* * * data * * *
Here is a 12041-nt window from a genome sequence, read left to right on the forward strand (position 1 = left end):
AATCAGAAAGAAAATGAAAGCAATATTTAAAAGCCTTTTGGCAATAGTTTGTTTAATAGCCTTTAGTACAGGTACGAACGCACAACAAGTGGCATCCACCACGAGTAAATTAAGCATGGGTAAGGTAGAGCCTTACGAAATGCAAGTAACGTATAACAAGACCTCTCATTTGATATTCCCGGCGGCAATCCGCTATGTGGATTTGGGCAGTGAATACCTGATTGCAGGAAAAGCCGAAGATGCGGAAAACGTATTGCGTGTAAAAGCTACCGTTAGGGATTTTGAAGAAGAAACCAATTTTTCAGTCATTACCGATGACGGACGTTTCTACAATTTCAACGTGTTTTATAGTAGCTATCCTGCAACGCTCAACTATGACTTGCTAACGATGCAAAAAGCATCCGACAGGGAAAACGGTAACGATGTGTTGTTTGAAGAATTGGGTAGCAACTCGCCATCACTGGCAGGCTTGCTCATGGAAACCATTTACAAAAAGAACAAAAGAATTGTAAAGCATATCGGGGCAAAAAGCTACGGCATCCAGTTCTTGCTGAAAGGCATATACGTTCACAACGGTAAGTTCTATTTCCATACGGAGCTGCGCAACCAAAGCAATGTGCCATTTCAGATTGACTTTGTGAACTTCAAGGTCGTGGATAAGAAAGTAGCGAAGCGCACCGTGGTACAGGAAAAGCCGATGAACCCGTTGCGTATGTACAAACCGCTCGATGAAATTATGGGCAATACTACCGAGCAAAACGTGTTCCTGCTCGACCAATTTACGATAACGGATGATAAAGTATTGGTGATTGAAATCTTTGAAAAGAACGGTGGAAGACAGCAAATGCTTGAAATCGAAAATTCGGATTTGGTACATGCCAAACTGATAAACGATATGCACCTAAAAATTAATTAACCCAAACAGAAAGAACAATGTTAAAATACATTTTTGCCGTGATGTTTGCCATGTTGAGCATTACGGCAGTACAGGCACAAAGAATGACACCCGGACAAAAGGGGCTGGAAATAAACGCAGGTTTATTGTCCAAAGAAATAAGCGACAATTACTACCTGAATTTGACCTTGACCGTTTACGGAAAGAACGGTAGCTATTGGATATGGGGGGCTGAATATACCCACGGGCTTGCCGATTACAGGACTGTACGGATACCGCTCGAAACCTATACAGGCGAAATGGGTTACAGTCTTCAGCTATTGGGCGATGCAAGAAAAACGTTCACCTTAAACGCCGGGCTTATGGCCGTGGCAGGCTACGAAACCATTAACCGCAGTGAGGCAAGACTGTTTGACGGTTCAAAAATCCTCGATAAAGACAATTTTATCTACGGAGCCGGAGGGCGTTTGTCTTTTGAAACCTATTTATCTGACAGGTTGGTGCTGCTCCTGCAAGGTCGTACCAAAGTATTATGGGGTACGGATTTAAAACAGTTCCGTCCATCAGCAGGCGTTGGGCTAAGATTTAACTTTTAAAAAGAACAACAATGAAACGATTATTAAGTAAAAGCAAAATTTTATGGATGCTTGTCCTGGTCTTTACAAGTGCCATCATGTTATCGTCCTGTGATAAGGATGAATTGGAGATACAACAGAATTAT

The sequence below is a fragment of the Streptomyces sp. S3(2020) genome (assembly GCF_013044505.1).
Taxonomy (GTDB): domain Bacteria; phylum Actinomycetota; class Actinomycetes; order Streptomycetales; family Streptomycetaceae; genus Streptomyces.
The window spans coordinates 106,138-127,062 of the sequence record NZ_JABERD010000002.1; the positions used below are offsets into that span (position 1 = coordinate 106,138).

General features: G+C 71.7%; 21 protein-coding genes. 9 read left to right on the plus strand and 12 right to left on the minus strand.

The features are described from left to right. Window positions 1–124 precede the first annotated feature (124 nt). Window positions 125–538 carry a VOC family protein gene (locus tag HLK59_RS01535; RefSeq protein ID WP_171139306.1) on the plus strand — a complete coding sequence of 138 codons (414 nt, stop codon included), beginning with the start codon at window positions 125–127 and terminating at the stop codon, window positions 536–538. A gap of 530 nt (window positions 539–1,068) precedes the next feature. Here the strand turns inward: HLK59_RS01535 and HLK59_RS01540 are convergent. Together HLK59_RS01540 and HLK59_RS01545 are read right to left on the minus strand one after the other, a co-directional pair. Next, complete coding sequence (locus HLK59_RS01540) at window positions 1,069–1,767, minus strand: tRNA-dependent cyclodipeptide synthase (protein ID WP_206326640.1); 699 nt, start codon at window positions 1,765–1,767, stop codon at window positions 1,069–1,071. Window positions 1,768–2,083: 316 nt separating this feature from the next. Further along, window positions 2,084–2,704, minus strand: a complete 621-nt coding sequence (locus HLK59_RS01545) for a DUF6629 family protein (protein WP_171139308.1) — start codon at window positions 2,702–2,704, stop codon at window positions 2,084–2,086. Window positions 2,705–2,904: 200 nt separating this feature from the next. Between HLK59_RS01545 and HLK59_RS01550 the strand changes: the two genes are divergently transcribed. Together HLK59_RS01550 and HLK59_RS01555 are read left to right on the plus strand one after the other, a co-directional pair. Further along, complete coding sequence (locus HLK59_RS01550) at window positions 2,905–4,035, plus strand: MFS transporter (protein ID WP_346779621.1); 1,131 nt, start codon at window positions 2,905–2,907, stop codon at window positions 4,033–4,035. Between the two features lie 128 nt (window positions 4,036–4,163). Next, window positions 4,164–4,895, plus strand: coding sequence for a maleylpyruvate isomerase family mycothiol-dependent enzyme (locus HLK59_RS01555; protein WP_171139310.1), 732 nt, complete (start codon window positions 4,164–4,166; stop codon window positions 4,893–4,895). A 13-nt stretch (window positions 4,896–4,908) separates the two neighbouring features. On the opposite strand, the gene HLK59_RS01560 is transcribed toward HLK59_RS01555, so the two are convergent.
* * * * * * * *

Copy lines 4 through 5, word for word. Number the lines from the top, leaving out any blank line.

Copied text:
Taxonomy (GTDB): domain Bacteria; phylum Actinomycetota; class Actinomycetes; order Streptomycetales; family Streptomycetaceae; genus Streptomyces.
The window spans coordinates 106,138-127,062 of the sequence record NZ_JABERD010000002.1; the positions used below are offsets into that span (position 1 = coordinate 106,138).